Regulation of the properties of sensory nerves innervating mammalian bone and joints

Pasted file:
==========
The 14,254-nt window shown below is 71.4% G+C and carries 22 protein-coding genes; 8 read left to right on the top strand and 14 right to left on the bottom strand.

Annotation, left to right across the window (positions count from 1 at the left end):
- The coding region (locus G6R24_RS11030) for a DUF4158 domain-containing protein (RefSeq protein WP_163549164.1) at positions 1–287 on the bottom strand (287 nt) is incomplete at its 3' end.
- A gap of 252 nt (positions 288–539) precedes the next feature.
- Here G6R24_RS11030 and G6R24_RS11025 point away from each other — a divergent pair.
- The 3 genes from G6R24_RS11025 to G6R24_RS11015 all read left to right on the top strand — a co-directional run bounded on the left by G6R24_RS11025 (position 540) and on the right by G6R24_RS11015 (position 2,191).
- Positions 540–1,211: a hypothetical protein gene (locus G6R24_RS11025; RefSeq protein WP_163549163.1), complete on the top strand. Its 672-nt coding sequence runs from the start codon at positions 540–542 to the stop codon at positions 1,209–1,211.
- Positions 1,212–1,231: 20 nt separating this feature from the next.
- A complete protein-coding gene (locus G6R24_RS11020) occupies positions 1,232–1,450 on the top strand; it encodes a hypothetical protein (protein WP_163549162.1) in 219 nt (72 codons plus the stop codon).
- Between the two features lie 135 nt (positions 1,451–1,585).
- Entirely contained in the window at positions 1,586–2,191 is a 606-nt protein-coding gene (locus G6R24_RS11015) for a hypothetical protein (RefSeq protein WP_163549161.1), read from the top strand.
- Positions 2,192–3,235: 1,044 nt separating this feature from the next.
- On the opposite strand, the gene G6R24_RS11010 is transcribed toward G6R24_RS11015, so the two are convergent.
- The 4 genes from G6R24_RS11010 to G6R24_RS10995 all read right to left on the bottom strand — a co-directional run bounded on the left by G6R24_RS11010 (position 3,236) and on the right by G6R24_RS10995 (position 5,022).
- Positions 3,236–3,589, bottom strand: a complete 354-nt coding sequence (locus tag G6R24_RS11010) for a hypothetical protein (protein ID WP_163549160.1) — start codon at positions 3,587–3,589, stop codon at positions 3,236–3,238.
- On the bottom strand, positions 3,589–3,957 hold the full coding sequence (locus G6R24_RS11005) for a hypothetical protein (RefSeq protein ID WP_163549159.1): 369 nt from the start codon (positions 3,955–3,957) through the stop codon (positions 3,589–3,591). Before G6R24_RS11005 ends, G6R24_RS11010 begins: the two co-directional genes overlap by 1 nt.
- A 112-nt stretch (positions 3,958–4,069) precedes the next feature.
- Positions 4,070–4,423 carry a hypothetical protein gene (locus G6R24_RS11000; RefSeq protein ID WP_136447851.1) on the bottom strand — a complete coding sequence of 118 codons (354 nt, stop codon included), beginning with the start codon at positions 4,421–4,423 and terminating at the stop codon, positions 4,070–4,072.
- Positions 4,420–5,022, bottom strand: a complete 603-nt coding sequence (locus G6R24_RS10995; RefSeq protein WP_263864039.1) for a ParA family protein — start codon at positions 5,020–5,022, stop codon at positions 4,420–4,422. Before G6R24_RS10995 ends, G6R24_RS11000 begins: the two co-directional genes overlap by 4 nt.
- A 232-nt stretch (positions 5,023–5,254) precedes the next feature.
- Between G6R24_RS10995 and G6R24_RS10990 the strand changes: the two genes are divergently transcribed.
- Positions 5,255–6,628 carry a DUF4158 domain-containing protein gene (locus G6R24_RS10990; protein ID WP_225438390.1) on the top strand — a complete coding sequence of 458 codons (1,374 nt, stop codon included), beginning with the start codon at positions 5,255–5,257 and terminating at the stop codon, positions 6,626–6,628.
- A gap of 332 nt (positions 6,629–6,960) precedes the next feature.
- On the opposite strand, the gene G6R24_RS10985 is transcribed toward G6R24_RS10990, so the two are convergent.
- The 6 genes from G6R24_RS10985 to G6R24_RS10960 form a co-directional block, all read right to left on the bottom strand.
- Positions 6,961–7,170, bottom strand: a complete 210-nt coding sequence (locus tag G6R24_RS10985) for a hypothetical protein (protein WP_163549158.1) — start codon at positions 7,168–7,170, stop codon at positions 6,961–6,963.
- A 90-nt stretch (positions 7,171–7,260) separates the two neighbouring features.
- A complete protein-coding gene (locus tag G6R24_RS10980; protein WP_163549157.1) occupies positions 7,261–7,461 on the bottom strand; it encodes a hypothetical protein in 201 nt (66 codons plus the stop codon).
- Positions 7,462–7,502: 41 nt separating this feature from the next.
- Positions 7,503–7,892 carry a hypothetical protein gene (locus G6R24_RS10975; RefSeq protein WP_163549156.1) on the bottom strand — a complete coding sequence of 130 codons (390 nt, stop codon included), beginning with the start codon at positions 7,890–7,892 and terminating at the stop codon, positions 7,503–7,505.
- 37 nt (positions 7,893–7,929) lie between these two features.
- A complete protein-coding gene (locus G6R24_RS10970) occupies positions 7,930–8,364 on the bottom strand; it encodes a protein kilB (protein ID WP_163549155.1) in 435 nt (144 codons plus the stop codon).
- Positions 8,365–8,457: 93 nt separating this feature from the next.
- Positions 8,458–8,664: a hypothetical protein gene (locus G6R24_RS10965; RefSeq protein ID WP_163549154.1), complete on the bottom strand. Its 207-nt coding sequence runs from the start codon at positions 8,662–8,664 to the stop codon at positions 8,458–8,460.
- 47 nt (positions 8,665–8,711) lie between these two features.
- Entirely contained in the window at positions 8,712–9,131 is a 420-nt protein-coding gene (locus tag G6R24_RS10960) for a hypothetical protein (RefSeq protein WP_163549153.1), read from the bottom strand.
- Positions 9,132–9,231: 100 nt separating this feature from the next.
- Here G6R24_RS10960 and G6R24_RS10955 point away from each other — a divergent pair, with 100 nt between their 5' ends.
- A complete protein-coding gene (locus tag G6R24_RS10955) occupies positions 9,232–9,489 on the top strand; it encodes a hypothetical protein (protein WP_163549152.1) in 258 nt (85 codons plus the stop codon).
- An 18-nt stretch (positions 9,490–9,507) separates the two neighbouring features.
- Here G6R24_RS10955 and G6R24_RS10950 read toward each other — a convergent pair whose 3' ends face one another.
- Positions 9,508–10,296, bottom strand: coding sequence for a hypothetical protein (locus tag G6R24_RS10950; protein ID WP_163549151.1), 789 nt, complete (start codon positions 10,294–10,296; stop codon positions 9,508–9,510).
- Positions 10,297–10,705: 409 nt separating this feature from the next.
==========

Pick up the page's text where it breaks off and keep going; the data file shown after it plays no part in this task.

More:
In vertebrates, the primary afferent neurons are specialized to detect chemical, mechanical and thermal stimuli. Much of our knowledge about the function of these primary afferent sensory neurons has been obtained by studying the properties of specific neuronal sub-types innervating soft tissues such as skin and muscle. The general properties of sensory neurons have also been investigated using isolated neurons. Little is known about the properties of sensory nerves innervating bone and joints. We have shown that it is possible to identify the cell bodies of neurons innervating either joint tissues or bone by dye (e.g. True Blue) injection into the target tissue (Fernihough et al. 2004, 2005). Back labelled neurons can then be studied immunohistochemically, electrophysiologically and with functional readouts such as imaging changes in intracellular calcium levels in response to various stimuli. Where possible mice will be used in our study as this offers the possibility to use genetically modified animals to probe the function of various receptors and ion channels expressed by sensory neurons as well as molecules expressed by associated cells in the target organ. The phenotype of identified neurons will be studied using markers (e.g. antibodies) that define sub-specific known sub-types of sensory neurons (e.g. neurofilament protein, sensory neuropeptides and neurotrophin receptors). The expression of specific receptors and ion channels, known or postulated to be involved in sensory transduction, will also be studied using immunolabelling and in situ hydridization of back-labelled neurons in sections of lumbar DRG. The types of receptors and ion channels studied will include those that define nociceptive neurons (e.g. TRPV1, TRPA1, Nav1.8), which signal noxious stimuli. The expression of molecules implicated in mechanotransduction will be explored. The functional properties of enzymatically isolated, identified joint neurons will be studied electrophysiologically (whole cell recording) or using calcium imaging methods. One area of specific interest is the mechanical sensitivity of the neurons. Low and high threshhold mechanically evoked responses have been reported in sensory neurons and we will identify which types of mechanosensors are associated with joint sensory neurons. These combined studies will provide key information about the normal joint sensory neuron phenotype. Sensory neuron properties are influenced by the environment. Increased mechanical sensitivity is seen with joint inflammation. The effects of inflammatory mediators such as TNF-alpha on mechanotransduction are poorly understood. Neurons from animals in which the knee has been experimentally inflamed by intra-articular injection of Complete Freund's Adjuvant will be studied. This results in increased responses to mechanical stimulation of the joint. We will determine if the increased sensitivity is due to a hypersensitivity of the primary transduction process. Identified joint neurons from normal animals will also be exposed to inflammatory mediators and growth factors in vitro (acutely or chronically) to determine if mechanosensitivity is increased. If so we can investigate the molecular processes that underlie changes in sensitivity. The cellular assays will be complemented by behavioural studies that will be carried out in the research organization. Wyeth has expertise in behavioural models that measure responses to mechanical stimulation of the knee. We will exploit information about the types of neurons innervating the joint and bone and use ablation methods to remove sub-types of neurons. Tracers which selectively bind to sub-populations of sensory nerves will be conjugated to saporin (a ribotoxin) and administered into the knee joint. The behavioural consequence of the treatments will be studied and correlated with histological examination to determine the degree and selectivity of nerve ablation.


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